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Saturday, December 14, 2013

Where Jesus Enters My World

Green bell peppers. Fire roasted tomatoes burnt red. Ground beef all mesquite sputters against wooden spatula. Spaghetti splatter spots apron bib. And I’m crying onion.

Sleeve swipes at tears and eye make-up smears. I lean toward the candle burning on cutting board. Chop. I hold a chunk of bread between my teeth and try not to drool. Chop. I squint glare at the vegetable and I’ve tried every wives-tale trick to keep from crying onion but they don’t work.

It’s all flavor color blur in skillet. Onion tears run all green into red and mesquite at spatula and stinging eyes. I grope for jar of spaghetti sauce.

My kitchen smells like mesquite and cutting board onion strong. Oh and how!

Empty plates, full compliments and dishes stack at sink. And that ox of an onion! Powerful. I scrub board hard and sudsy. Give up, and find stable. Dishwasher. Close door. Press “start.”
And l lean back against warm dishwasher gathering steam energy to be driving instructor.


Driving permit and peppermint milkshakes with chocolate shavings that are worth waiting a year for. We’ve waited since last December. Daughter stands expectant with permit in hand and by now I ought to be a seasoned instructor. This is my fourth time. My fourth driver. I have a hundred and twenty hours under my belt. In the passenger seat.

I hand her the keys. Ask her if she sees well at night because I don’t. Blind as an onion. I put driving glasses on and wish I had lens for jumpy nerve blur. I stable it behind seatbelt click.

"Curb.” I keep voice low and professional.

“Gooood,” I purr steady.

“Now, when you are able, change lanes.” She’s more able than I am.

We pull up to drive-through. We are a long arms reach from the window. Server and daughter half-body lean across window to window distance and exchange peppermint milkshakes and payment.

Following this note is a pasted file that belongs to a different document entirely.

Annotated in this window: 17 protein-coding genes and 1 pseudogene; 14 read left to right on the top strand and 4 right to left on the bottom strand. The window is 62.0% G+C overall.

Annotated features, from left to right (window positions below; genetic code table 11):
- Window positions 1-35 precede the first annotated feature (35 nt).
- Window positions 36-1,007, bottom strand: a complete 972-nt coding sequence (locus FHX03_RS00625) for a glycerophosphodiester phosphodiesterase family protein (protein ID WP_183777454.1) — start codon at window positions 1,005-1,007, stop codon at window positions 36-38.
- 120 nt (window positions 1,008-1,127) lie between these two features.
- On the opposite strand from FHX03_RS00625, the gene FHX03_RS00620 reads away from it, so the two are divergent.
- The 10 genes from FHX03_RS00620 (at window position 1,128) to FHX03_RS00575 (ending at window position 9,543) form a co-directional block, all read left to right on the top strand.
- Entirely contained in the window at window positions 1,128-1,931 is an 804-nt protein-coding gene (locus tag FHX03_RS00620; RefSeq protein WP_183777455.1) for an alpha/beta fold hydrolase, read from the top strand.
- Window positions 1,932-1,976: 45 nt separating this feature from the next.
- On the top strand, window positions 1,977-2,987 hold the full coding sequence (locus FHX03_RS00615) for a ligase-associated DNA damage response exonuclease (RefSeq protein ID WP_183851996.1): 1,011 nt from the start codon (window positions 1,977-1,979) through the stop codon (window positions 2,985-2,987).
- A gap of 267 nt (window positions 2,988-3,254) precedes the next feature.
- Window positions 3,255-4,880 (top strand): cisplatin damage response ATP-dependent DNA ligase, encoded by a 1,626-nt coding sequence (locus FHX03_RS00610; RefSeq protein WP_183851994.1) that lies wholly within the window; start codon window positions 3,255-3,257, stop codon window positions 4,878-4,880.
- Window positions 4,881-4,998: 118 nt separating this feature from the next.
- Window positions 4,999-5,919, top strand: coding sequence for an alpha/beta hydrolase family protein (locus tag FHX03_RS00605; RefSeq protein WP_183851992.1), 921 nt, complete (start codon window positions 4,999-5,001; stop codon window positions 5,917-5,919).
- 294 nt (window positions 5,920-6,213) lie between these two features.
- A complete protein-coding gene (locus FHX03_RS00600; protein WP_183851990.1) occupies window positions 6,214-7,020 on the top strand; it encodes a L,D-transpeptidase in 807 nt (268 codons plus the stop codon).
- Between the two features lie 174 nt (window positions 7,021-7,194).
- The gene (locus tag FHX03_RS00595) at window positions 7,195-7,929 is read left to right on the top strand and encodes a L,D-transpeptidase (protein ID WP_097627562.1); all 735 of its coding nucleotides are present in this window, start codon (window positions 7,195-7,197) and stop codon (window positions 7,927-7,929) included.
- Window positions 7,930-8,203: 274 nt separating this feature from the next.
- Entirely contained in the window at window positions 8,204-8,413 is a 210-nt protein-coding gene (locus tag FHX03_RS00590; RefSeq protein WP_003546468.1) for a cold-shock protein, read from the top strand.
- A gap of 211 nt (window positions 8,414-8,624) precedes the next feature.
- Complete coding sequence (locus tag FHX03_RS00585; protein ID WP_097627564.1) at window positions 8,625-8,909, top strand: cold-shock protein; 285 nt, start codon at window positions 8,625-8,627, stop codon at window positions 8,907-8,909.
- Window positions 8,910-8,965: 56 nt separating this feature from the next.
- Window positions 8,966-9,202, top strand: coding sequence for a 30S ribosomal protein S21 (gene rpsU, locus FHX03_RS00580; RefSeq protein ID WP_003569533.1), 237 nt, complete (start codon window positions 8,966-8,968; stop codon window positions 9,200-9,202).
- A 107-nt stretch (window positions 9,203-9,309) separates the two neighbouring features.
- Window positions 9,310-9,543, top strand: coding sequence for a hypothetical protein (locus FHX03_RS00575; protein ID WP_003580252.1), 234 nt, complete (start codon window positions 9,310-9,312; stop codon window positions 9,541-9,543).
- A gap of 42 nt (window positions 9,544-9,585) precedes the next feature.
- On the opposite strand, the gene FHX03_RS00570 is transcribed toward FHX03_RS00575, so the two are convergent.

The lid comes off mine and peppermint shake overflows sticky down Styrofoam cup and fingers. Sticky drips onto console and soaks drive-time record sheet. It’s all sticky mess that can’t be helped because we’re leaving the lot and entering lane.

“Now, change over three lanes. All the way over to the left turn lane. See it? Now.” I fumble for paper towel in door pocket. Eyes on road.

Now. Now. Now! Curb!!” And I wish I could stick my nerves in that cup holder. Peppermint stable. Stick.

“Let’s just breath. Now!…I mean, now-w…bre-e-athe…,” I sound like my yoga instructor.

We leave the tension in the turn lane. And I can’t help it. Laughter starts in belly. Rises to shoulder. Valiant effort to keep it stabled behind twitching lips. But it is ox, too. Laughter. And it kicks harder that I can hold.

Permit girl keeps one eye on road and other quizzical on me.

“It’s a good thing…,” Laughter kicks out,  “…I’m not an instructor…,” Laughter breaks stable. “…at your driving schooool…!” Ox is out and tears stream laughter.

Permit girl laughs polite.

“I don’t know who’d be more frazzled….” I’m doubled over seat belt and sticky. “Me or the students….” Sticky fingers wipe laughter tears peppermint.

And permit girl laughs real.
"They’d request me, though….” Our laughter in unbelted. “Just for the entertainment!”

Unseated laughter gets us home.

Permit girl clicks headlights off. Pulls peppermint shake cautious from cup holder. Opens door.
“Um-m…you may want to turn the car off,” I say all instructor voice.

“Oh-h…Yeah…” She gets out.

Alone in passenger seat I yank Lysol sheets from canister. I keep one in my car because…well…. I clean the sticky away and the cup holders and consol haven’t been this clean in months.

“Where no oxen are, the trough is clean.” I think to myself. It’s a Proverb. Chapter fourteen and verse four.

It’s true. And the oxen in my stable today smelled like onion, peppermint, anxiety, and laughter.

My stable is not empty. And it’s not clean. Not without disorder and surprise. But today laughter cleaned anxiety. Lysol wipes cleaned peppermint stick. Dishwasher cleaned onion board. And at two-o’clock in the morning big German arms cleaned panic attack away and stabled me til I slept.

Today was mess. It was laughter run all onion and it was spaghetti spatter on apron bib and eye make-up smear and peppermint sticky. And it was the disordered beat of panic mess. It was ox and stable.

And it seems to me that God is partial to oxen and stable mess. Wasn’t this where He chose for Jesus to enter this world? Isn’t this still where Jesus enters my world?

It is.

written by: Carolyn Roehrig

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